I have a confession to make: I have always thought that planning, programming, and periodization were synonymous terms. I have a feeling I am not the only coach who has confused these terms, and it is understanding the distinctions between them that will make us more effective planners for our athletes.
Planning is “the process of arranging a training program into long and short phases in order to achieve training goals” (Bompa, 88)
Programming is filling in the plan structure with content, such as training modalities.
Periodization is a description of how we plan; the structure and content of the annual plan and its changes over time.
To put it simply, planning is the framework, programming is the details, and periodization is the big picture.
Periodization is used as a method in planning and programming. Bompa describes two types of periodization: that of the annual plan, and that of biomotor abilities. Periodization of the annual plan is the ultimate big picture; it breaks down the plan into phases, subphases, macrocycles, microcycles, and training units. There are three phases of training: preparation, competition, and transition. Depending on how many competition phases are in the year, the annual plan can be labeled as mono-cyclical, bi-cyclical, or tri-cyclical. Each phase can be divided into subphases including general preparation, specific preparation, precompetition, competition, and transition. Each subphase is made up of any number of macrocycles all geared toward the same training direction. Bompa uses the term macrocycle and most coaches are used to using the term “mesocycle;” it is a group of microcycles with the same training direction and can last anywhere from 2-6 weeks. The macrocycles are determined by the phase and subphase they are under. For example, one could have an unloading macrocycle under the precompetition subphase, which would be under the competition phase. Microcycles are sequences of training units that follow the goals of the macrocycle, and are most commonly represented as a week’s worth of workouts. Each individual workout is called a training unit.
Periodization of biomotor abilities looks at the integration, development, specificity, and load progression of strength, speed, and endurance. Biomotor abilities can be integrated in a complex or sequential manner. In complex, all three aspects are trained simultaneously throughout the year; whereas in sequential, the year is broken up into blocks where one biomotor ability is focused on per block. There is a risk of detraining one ability while focusing on the others in sequential integration. Bompa suggests looking at the two major biomotor abilities of your athletes’ sports and honing in on those in the same block with different emphases as needed.
Development addresses how we want each biomotor ability to progress throughout the year. Planning for development looks back at the phases of strength development in chapter two, and organizes them into a pattern that is complex, sequential, or pendular. Complex development has training units that train two aspects of a biomotor ability in one session (ex. maximum strength and power together). Sequential involves planning for training through the indicated phases in order (ex. anatomical adaptation, then maximum strength, then power). Pendular alternates between two qualities of a biomotor ability in each macrocycle (ex. maximum strength macrocycle followed by power macrocycle, followed by another maximum strength macrocycle, etc.).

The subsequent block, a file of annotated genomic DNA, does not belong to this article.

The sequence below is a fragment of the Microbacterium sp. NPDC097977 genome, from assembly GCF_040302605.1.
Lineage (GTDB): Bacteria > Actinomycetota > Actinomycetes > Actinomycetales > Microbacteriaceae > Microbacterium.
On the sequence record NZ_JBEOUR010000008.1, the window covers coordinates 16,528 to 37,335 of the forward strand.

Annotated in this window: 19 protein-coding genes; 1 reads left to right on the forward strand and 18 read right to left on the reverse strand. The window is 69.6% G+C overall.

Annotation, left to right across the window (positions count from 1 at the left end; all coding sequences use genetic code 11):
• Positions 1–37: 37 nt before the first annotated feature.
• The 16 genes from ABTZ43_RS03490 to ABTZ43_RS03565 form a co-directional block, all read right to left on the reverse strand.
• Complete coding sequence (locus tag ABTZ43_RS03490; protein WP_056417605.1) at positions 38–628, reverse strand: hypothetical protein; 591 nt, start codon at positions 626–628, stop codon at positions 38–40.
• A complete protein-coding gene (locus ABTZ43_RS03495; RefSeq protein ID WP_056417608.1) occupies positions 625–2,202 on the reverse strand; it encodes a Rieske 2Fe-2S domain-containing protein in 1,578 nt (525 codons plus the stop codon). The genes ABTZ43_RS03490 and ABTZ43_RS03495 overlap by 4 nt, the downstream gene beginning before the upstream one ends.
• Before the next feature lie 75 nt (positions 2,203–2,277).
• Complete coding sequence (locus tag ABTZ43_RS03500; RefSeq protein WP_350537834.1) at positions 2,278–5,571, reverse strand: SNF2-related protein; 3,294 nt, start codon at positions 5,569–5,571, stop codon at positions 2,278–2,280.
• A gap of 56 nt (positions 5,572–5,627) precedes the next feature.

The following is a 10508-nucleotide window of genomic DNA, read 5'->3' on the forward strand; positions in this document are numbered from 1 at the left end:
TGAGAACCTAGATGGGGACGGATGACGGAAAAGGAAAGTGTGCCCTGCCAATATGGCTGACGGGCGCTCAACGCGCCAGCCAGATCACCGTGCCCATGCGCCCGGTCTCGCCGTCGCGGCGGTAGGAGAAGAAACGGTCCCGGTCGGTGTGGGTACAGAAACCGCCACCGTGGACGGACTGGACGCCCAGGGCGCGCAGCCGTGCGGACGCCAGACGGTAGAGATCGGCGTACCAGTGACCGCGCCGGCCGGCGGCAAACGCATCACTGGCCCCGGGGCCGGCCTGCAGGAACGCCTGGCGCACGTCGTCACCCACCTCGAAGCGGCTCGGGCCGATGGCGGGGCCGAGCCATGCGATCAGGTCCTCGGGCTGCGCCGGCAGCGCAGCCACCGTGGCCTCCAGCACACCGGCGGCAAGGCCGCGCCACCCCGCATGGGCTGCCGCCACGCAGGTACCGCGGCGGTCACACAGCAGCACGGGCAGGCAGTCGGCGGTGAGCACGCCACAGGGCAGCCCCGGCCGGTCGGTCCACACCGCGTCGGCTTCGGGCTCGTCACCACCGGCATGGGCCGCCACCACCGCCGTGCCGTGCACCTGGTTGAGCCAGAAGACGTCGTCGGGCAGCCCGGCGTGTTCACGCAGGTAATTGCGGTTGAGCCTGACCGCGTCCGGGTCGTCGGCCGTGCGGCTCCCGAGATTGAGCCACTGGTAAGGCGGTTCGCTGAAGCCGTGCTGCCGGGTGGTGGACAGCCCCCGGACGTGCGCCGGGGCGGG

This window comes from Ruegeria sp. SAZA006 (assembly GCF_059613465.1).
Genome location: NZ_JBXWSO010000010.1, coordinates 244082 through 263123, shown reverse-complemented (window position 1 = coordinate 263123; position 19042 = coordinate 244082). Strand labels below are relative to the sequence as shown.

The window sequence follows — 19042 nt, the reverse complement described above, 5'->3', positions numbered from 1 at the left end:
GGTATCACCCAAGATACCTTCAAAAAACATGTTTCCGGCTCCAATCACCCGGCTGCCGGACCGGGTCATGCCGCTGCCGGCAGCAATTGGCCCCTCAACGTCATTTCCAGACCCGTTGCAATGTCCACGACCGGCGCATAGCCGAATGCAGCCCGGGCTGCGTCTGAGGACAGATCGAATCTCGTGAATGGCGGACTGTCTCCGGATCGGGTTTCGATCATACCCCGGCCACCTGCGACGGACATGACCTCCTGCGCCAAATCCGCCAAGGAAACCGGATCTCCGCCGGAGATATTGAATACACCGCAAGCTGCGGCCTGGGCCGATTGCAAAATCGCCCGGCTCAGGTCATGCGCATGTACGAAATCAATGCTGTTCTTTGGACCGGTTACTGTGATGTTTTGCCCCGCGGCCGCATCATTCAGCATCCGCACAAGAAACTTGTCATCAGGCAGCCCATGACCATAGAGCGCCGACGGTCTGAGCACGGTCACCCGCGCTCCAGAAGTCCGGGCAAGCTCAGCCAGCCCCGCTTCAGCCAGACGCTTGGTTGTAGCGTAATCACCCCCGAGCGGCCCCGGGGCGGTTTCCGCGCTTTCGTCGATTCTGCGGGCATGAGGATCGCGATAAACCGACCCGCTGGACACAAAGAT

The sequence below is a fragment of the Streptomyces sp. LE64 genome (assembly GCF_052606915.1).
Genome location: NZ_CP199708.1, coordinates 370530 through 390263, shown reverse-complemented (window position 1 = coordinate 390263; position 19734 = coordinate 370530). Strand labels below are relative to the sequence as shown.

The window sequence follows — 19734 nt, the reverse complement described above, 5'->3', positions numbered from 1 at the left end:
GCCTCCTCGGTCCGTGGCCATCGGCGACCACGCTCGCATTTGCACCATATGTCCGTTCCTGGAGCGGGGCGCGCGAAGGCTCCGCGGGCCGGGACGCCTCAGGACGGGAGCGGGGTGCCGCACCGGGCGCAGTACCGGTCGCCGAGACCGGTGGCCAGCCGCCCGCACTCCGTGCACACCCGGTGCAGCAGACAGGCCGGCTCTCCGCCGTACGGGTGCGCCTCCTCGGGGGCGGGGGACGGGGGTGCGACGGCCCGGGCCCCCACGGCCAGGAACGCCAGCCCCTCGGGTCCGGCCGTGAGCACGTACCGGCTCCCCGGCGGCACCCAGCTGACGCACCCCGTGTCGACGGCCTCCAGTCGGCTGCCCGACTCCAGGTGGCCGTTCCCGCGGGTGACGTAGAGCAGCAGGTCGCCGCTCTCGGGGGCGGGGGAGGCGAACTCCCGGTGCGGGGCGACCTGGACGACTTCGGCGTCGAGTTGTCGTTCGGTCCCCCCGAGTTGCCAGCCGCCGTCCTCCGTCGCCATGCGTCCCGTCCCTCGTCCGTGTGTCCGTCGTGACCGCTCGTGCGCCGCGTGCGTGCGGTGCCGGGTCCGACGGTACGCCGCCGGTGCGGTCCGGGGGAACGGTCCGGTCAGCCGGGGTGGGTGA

The principle of specificity also has a complex and a sequential approach; although instead of looking at the greater biomotor abilities, it applies to the general and specific training means at moderate and high intensities. The choice is between training general and specific skills simultaneously (complex), or training general skills to work up to specific skills (sequential). Finally, load progression is considered on both a macro- and micro-cycle level. The key here is undulation: varying the load to avoid plateaus and detraining during competition.
With Coach Morland, we often undulate programming on both the macro- and micro- levels; for example, we will program a “heavy week” (macrocycle) of 80-90% and when we repeat exercises over the week (microcycle) one day will be 80% and the other will be 85-90%.
How does your planning and programming for your athletes compare to what Bompa offers in this chapter?
How will you incorporate these new principles of periodization to optimize your athletes’ performance?
We would love to hear from you in our comments; happy (periodized) planning!
“The views, opinions, and judgments expressed in this message are solely those of the authors and peer reviewers. This content has been reviewed by a team of contributors but not approved by any other outside entity including the Roman Catholic Diocese of Raleigh.”